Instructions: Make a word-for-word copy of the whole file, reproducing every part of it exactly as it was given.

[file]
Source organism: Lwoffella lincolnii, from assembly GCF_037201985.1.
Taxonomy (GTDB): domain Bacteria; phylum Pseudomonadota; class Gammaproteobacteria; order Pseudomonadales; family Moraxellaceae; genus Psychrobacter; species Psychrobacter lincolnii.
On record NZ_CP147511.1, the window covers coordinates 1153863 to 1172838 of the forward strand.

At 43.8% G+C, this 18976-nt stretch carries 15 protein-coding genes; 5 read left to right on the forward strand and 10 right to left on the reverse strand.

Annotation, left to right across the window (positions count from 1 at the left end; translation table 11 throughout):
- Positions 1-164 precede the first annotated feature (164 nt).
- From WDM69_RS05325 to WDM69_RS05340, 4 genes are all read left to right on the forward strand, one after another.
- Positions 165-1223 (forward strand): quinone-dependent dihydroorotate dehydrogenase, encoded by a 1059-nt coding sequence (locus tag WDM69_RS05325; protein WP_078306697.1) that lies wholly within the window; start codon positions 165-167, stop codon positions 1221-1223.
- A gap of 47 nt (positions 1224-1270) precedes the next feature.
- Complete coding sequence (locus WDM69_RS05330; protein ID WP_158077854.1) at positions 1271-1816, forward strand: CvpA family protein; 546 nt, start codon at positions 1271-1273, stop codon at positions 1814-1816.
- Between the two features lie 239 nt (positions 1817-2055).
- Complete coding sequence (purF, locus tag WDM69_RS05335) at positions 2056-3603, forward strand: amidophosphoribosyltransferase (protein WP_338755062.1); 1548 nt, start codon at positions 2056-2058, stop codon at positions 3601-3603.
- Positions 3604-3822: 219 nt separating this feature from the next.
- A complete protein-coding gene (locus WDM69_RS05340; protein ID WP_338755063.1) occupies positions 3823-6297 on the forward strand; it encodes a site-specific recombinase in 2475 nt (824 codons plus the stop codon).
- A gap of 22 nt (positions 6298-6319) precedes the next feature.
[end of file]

Source organism: Lwoffella lincolnii, from assembly GCF_037201985.1.
Taxonomy (GTDB): domain Bacteria; phylum Pseudomonadota; class Gammaproteobacteria; order Pseudomonadales; family Moraxellaceae; genus Psychrobacter; species Psychrobacter lincolnii.
On record NZ_CP147511.1, the window covers coordinates 1153863 to 1172838 of the forward strand.

At 43.8% G+C, this 18976-nt stretch carries 15 protein-coding genes; 5 read left to right on the forward strand and 10 right to left on the reverse strand.

Annotation, left to right across the window (positions count from 1 at the left end; translation table 11 throughout):
- Positions 1-164 precede the first annotated feature (164 nt).
- From WDM69_RS05325 to WDM69_RS05340, 4 genes are all read left to right on the forward strand, one after another.
- Positions 165-1223 (forward strand): quinone-dependent dihydroorotate dehydrogenase, encoded by a 1059-nt coding sequence (locus tag WDM69_RS05325; protein WP_078306697.1) that lies wholly within the window; start codon positions 165-167, stop codon positions 1221-1223.
- A gap of 47 nt (positions 1224-1270) precedes the next feature.
- Complete coding sequence (locus WDM69_RS05330; protein ID WP_158077854.1) at positions 1271-1816, forward strand: CvpA family protein; 546 nt, start codon at positions 1271-1273, stop codon at positions 1814-1816.
- Between the two features lie 239 nt (positions 1817-2055).
- Complete coding sequence (purF, locus tag WDM69_RS05335) at positions 2056-3603, forward strand: amidophosphoribosyltransferase (protein WP_338755062.1); 1548 nt, start codon at positions 2056-2058, stop codon at positions 3601-3603.
- Positions 3604-3822: 219 nt separating this feature from the next.
- A complete protein-coding gene (locus WDM69_RS05340; protein ID WP_338755063.1) occupies positions 3823-6297 on the forward strand; it encodes a site-specific recombinase in 2475 nt (824 codons plus the stop codon).
- A gap of 22 nt (positions 6298-6319) precedes the next feature.